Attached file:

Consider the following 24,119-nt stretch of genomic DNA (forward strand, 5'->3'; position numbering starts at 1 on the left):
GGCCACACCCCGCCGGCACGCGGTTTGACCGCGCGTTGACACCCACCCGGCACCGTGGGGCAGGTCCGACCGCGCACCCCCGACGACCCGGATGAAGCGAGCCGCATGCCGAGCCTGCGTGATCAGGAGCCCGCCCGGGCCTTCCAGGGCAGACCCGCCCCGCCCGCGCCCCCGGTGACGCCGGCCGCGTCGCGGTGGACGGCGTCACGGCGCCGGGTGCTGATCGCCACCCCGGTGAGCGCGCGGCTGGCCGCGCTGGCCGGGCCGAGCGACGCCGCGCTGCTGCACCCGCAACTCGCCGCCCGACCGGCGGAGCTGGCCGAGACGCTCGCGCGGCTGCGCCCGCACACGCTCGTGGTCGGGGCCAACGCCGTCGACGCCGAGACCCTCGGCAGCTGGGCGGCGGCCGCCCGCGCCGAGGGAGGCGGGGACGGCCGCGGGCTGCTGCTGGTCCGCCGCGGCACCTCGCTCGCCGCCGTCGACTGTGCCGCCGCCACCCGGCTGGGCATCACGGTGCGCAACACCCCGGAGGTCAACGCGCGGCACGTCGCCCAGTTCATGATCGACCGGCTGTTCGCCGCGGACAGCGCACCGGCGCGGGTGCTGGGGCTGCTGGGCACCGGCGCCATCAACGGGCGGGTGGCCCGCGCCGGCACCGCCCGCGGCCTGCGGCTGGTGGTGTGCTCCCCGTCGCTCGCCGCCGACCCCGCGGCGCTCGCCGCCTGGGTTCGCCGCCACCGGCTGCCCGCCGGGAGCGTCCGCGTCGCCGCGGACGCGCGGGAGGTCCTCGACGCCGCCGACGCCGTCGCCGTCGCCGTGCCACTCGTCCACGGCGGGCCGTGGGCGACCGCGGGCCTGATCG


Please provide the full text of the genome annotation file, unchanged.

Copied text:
Consider the following 24,119-nt stretch of genomic DNA (forward strand, 5'->3'; position numbering starts at 1 on the left):
GGCCACACCCCGCCGGCACGCGGTTTGACCGCGCGTTGACACCCACCCGGCACCGTGGGGCAGGTCCGACCGCGCACCCCCGACGACCCGGATGAAGCGAGCCGCATGCCGAGCCTGCGTGATCAGGAGCCCGCCCGGGCCTTCCAGGGCAGACCCGCCCCGCCCGCGCCCCCGGTGACGCCGGCCGCGTCGCGGTGGACGGCGTCACGGCGCCGGGTGCTGATCGCCACCCCGGTGAGCGCGCGGCTGGCCGCGCTGGCCGGGCCGAGCGACGCCGCGCTGCTGCACCCGCAACTCGCCGCCCGACCGGCGGAGCTGGCCGAGACGCTCGCGCGGCTGCGCCCGCACACGCTCGTGGTCGGGGCCAACGCCGTCGACGCCGAGACCCTCGGCAGCTGGGCGGCGGCCGCCCGCGCCGAGGGAGGCGGGGACGGCCGCGGGCTGCTGCTGGTCCGCCGCGGCACCTCGCTCGCCGCCGTCGACTGTGCCGCCGCCACCCGGCTGGGCATCACGGTGCGCAACACCCCGGAGGTCAACGCGCGGCACGTCGCCCAGTTCATGATCGACCGGCTGTTCGCCGCGGACAGCGCACCGGCGCGGGTGCTGGGGCTGCTGGGCACCGGCGCCATCAACGGGCGGGTGGCCCGCGCCGGCACCGCCCGCGGCCTGCGGCTGGTGGTGTGCTCCCCGTCGCTCGCCGCCGACCCCGCGGCGCTCGCCGCCTGGGTTCGCCGCCACCGGCTGCCCGCCGGGAGCGTCCGCGTCGCCGCGGACGCGCGGGAGGTCCTCGACGCCGCCGACGCCGTCGCCGTCGCCGTGCCACTCGTCCACGGCGGGCCGTGGGCGACCGCGGGCCTGATCG